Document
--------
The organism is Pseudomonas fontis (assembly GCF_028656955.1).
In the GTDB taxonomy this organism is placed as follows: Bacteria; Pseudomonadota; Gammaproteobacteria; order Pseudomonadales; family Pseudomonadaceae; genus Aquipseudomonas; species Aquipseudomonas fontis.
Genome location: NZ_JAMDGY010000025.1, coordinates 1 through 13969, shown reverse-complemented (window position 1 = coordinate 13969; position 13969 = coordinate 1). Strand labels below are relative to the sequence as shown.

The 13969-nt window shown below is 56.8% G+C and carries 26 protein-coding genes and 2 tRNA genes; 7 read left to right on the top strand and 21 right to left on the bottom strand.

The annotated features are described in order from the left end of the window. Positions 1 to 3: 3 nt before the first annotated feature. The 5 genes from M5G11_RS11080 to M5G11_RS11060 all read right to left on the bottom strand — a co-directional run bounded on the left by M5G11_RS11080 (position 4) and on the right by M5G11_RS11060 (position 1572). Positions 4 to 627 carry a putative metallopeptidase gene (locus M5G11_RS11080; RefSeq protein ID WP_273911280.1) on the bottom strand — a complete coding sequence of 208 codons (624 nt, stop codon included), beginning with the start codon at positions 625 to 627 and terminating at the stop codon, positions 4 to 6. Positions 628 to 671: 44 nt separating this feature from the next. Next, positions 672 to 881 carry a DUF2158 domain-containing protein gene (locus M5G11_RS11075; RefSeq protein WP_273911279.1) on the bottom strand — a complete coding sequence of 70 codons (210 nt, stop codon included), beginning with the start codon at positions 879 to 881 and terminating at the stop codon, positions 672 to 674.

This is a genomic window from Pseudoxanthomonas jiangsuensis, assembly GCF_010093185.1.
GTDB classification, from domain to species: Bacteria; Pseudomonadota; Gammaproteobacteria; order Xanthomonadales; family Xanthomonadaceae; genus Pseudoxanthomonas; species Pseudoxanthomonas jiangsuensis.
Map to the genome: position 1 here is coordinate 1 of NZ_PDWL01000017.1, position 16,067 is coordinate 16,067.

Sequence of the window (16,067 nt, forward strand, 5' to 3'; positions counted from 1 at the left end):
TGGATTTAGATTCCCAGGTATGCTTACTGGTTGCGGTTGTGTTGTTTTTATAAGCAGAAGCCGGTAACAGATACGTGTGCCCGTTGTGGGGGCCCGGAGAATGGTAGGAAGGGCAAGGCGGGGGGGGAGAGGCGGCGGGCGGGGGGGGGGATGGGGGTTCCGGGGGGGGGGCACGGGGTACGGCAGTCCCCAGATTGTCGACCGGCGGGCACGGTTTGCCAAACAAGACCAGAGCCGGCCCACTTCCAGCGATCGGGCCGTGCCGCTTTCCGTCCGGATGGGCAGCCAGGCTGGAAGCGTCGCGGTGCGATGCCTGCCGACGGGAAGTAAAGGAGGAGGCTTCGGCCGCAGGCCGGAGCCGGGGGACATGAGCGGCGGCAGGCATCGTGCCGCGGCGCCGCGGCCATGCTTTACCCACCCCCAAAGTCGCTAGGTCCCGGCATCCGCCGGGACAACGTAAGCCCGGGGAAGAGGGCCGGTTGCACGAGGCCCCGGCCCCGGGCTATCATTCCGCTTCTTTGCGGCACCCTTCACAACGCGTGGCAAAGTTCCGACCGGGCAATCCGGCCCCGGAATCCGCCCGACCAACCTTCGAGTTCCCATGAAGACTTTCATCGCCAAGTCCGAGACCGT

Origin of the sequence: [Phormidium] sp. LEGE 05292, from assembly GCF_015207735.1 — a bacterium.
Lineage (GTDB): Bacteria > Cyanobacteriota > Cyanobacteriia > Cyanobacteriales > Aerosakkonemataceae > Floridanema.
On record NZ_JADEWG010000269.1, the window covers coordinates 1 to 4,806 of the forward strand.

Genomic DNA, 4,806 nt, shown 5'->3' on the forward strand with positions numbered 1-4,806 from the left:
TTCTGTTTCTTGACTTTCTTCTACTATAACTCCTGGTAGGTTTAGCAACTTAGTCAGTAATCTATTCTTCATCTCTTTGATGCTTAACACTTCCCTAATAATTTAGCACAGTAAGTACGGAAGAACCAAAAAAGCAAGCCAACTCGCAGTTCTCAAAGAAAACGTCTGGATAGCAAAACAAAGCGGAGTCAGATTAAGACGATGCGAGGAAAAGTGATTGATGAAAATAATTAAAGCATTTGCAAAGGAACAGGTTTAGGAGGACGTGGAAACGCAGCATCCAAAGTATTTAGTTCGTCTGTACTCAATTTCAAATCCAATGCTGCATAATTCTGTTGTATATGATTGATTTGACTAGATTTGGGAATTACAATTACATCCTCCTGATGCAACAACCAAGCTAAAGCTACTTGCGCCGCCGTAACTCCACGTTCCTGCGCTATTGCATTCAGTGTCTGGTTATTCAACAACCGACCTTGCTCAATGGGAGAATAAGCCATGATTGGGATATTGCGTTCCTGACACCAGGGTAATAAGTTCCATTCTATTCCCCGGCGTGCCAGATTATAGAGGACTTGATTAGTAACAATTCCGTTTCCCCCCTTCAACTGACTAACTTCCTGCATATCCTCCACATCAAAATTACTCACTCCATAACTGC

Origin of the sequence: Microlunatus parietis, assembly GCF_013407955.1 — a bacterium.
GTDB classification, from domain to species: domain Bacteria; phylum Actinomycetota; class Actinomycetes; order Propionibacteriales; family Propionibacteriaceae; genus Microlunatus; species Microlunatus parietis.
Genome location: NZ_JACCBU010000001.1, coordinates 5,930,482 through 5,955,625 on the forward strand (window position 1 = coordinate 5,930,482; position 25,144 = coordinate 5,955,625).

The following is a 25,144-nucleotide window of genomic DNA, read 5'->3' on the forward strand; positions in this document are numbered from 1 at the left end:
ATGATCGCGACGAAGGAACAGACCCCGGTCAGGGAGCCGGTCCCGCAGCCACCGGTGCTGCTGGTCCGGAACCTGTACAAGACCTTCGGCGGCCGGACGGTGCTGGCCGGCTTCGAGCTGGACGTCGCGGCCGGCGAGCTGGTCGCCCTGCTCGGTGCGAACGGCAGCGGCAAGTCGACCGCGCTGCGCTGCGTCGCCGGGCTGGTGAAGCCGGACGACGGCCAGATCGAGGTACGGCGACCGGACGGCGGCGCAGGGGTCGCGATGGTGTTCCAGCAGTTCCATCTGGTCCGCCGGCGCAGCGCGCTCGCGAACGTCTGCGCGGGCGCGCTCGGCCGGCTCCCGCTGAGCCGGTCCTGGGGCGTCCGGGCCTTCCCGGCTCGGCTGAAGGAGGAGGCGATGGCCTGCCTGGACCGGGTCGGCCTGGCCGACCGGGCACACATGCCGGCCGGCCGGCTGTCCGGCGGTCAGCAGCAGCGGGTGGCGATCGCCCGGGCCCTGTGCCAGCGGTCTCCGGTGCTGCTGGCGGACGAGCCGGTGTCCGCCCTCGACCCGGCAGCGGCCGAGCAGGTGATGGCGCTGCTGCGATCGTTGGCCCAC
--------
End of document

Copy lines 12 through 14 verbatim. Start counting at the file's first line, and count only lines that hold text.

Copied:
Lineage (GTDB): Bacteria > Cyanobacteriota > Cyanobacteriia > Cyanobacteriales > Aerosakkonemataceae > Floridanema.
On record NZ_JADEWG010000269.1, the window covers coordinates 1 to 4,806 of the forward strand.

Genomic DNA, 4,806 nt, shown 5'->3' on the forward strand with positions numbered 1-4,806 from the left: